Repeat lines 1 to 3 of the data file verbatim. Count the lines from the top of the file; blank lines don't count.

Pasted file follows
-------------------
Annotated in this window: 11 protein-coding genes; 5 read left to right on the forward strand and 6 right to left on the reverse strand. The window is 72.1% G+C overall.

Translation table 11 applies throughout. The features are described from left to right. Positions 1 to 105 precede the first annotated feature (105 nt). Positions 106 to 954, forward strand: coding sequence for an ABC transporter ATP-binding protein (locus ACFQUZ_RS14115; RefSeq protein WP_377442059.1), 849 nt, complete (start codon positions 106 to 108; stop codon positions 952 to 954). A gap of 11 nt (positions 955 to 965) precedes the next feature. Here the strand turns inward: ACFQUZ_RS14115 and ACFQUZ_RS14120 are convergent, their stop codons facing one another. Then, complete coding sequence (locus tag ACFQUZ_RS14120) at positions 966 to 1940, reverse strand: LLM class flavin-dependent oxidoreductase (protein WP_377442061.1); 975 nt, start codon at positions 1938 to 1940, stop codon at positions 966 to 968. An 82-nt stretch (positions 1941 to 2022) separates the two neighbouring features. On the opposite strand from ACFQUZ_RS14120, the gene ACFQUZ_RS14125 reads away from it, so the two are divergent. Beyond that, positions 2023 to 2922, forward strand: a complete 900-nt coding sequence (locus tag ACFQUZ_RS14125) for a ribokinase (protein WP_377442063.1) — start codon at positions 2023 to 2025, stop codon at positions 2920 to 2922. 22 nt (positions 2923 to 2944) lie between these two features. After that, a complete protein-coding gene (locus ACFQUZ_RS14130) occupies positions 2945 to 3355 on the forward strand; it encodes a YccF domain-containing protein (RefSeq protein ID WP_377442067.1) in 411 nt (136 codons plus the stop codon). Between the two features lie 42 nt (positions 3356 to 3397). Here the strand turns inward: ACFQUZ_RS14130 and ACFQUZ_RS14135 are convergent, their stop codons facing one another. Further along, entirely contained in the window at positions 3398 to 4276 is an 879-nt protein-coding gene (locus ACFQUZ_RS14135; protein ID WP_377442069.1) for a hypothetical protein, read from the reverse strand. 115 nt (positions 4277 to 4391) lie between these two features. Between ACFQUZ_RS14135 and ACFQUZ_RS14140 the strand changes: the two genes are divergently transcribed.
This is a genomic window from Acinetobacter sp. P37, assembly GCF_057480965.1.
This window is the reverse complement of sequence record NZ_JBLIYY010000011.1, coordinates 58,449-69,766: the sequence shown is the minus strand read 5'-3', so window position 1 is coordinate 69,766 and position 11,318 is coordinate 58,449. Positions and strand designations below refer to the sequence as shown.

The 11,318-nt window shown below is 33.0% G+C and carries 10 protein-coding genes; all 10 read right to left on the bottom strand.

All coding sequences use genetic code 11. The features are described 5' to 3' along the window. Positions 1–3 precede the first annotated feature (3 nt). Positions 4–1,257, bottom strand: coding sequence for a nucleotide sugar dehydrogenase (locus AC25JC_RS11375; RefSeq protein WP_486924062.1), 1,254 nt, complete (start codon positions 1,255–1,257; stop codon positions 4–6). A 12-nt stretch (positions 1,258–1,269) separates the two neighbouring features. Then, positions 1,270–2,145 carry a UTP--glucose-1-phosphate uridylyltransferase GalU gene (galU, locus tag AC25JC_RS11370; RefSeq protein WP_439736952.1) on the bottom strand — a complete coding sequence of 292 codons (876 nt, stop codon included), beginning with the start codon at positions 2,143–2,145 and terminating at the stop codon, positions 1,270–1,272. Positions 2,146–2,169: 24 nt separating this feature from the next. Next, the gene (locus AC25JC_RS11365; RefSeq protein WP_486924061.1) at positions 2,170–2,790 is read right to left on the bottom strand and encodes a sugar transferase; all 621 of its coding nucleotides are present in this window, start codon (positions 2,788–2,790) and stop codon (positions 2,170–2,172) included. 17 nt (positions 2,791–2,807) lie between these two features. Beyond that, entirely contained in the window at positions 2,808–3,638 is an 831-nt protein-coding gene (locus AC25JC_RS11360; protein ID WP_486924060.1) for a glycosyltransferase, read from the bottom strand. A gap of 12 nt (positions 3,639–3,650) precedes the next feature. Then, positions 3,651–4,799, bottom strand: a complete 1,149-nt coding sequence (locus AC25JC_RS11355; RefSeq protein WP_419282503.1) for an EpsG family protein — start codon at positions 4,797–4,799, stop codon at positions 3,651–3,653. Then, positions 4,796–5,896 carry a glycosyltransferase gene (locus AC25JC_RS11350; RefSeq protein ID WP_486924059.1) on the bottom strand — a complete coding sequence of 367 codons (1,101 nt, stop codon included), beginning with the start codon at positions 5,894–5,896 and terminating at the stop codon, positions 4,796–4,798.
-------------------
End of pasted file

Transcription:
Annotated in this window: 11 protein-coding genes; 5 read left to right on the forward strand and 6 right to left on the reverse strand. The window is 72.1% G+C overall.

Translation table 11 applies throughout. The features are described from left to right. Positions 1 to 105 precede the first annotated feature (105 nt). Positions 106 to 954, forward strand: coding sequence for an ABC transporter ATP-binding protein (locus ACFQUZ_RS14115; RefSeq protein WP_377442059.1), 849 nt, complete (start codon positions 106 to 108; stop codon positions 952 to 954). A gap of 11 nt (positions 955 to 965) precedes the next feature. Here the strand turns inward: ACFQUZ_RS14115 and ACFQUZ_RS14120 are convergent, their stop codons facing one another. Then, complete coding sequence (locus tag ACFQUZ_RS14120) at positions 966 to 1940, reverse strand: LLM class flavin-dependent oxidoreductase (protein WP_377442061.1); 975 nt, start codon at positions 1938 to 1940, stop codon at positions 966 to 968. An 82-nt stretch (positions 1941 to 2022) separates the two neighbouring features. On the opposite strand from ACFQUZ_RS14120, the gene ACFQUZ_RS14125 reads away from it, so the two are divergent. Beyond that, positions 2023 to 2922, forward strand: a complete 900-nt coding sequence (locus tag ACFQUZ_RS14125) for a ribokinase (protein WP_377442063.1) — start codon at positions 2023 to 2025, stop codon at positions 2920 to 2922. 22 nt (positions 2923 to 2944) lie between these two features. After that, a complete protein-coding gene (locus ACFQUZ_RS14130) occupies positions 2945 to 3355 on the forward strand; it encodes a YccF domain-containing protein (RefSeq protein ID WP_377442067.1) in 411 nt (136 codons plus the stop codon). Between the two features lie 42 nt (positions 3356 to 3397). Here the strand turns inward: ACFQUZ_RS14130 and ACFQUZ_RS14135 are convergent, their stop codons facing one another. Further along, entirely contained in the window at positions 3398 to 4276 is an 879-nt protein-coding gene (locus ACFQUZ_RS14135; protein ID WP_377442069.1) for a hypothetical protein, read from the reverse strand. 115 nt (positions 4277 to 4391) lie between these two features. Between ACFQUZ_RS14135 and ACFQUZ_RS14140 the strand changes: the two genes are divergently transcribed.
This is a genomic window from Acinetobacter sp. P37, assembly GCF_057480965.1.